4. element mesh for the initially closed duckbill valve; two rows of elements are used for both the bill and the cuff. The interior of the DBV is circular upstream; at the other end, the bill is rather flat; there is a uniform portion for both the bill and the cuff. In the transition between these two ends, the cross section in the DBV interior can be well approximated by an ellipse. The half width in the minor-axis central plane decreases from R p ~ at the cuff ! to zero at the bill; similarly the half width in the symmetry plane Fig. 4. Computed deformation of duckbill valve: ~ a ! deformed shape; ~ b ! longitudinal section; and ~ c ! pressure variation ~ upstream pressure p 0 5 5.0 kPa) 974 / JOURNAL OF ENGINEERING MECHANICS © ASCE / AUGUST 2004 MEASURIT www.measurit.com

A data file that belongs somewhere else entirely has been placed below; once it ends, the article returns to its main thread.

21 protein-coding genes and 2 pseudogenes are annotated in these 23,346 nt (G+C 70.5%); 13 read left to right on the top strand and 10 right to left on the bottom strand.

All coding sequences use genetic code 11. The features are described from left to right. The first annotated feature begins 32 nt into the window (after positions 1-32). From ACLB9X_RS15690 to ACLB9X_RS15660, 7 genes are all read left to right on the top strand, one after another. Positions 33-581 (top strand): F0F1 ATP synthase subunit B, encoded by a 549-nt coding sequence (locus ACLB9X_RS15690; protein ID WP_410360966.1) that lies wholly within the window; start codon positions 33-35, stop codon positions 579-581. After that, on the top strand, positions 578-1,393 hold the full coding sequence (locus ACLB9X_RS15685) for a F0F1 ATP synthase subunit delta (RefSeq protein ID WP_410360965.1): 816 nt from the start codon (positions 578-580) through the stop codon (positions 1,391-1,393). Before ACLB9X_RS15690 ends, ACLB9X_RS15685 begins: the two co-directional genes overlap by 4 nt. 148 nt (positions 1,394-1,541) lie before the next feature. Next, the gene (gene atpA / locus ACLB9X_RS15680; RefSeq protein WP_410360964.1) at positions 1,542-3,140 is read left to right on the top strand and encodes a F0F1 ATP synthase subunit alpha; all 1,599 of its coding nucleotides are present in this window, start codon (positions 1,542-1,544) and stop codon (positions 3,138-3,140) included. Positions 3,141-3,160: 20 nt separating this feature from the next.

7. longitudinal directions, resulting in this large normal strain. The solution also shows that the change in rubber thickness at the bill is less than 2%; this implies the synthetic material is tough enough to sustain the hydraulic pressure. Fig. 5 ~ b ! shows the computed longitudinal strain e 33 for the entire valve; it is seen that the strain distribution is quite even, except at the transition between the saddle and the cuff of the valve, the anchor point to hold the valve back against the internal pressure. The change in rubber thickness in the longitudinal direction at this position is over 5%. Fig. 5 ~ c ! shows the computed circumferential strain e 22 for the DBV. As expected, the maximum strain ~ and stress ! occurs at the middle part of the valve and then gradually decreases to the minimum value at the edge of the valve. At the critical region, the deformation is over 6% in the circumferential direction. It is in- teresting to note that the valve sustains more circumferential strain than the normal strain as a result of increasing internal pressure. The convergence of the solution has been checked by doubling the mesh resolution at the bill. The computed maximum valve deflection is changed by around 0.5%. Hydraulic Characteristics of Duckbill Valve In order to derive the hydraulic characteristics of the DBV, the computation is performed for a range of pressures, p 0 5 1.25– 10.0 kPa; this corresponds to a flow range of Q 5 0.0139– 0.1432 m 3 / s. Fig. 6 shows the deformed bill which is similar in shape for all flows. Given the equilibrium deformed shape for each pressure, the flow and specific energy can be ob- tained from Eqs. ~ 1 ! and ~ 2 ! . The most important hydraulic char- acteristic of this flow device is the relationship between pressure and flow, the so called ‘‘head–discharge’’ relationship. Fig. 7 ~ a ! shows the computed variation of pressure with flow; it is seen that the relationship is very linear for all the thicknesses tested. On the Fig. 6. ~ Color ! Computed valve opening shape ( d p 5 305 mm) Fig. 7. Computed hydraulic characteristics of duckbill valve for different rubber thicknesses: ~ a ! pressure-discharge variation and ~ b ! opening area as function of flowrate JOURNAL OF ENGINEERING MECHANICS © ASCE / AUGUST 2004 / 977 MEASURIT www.measurit.com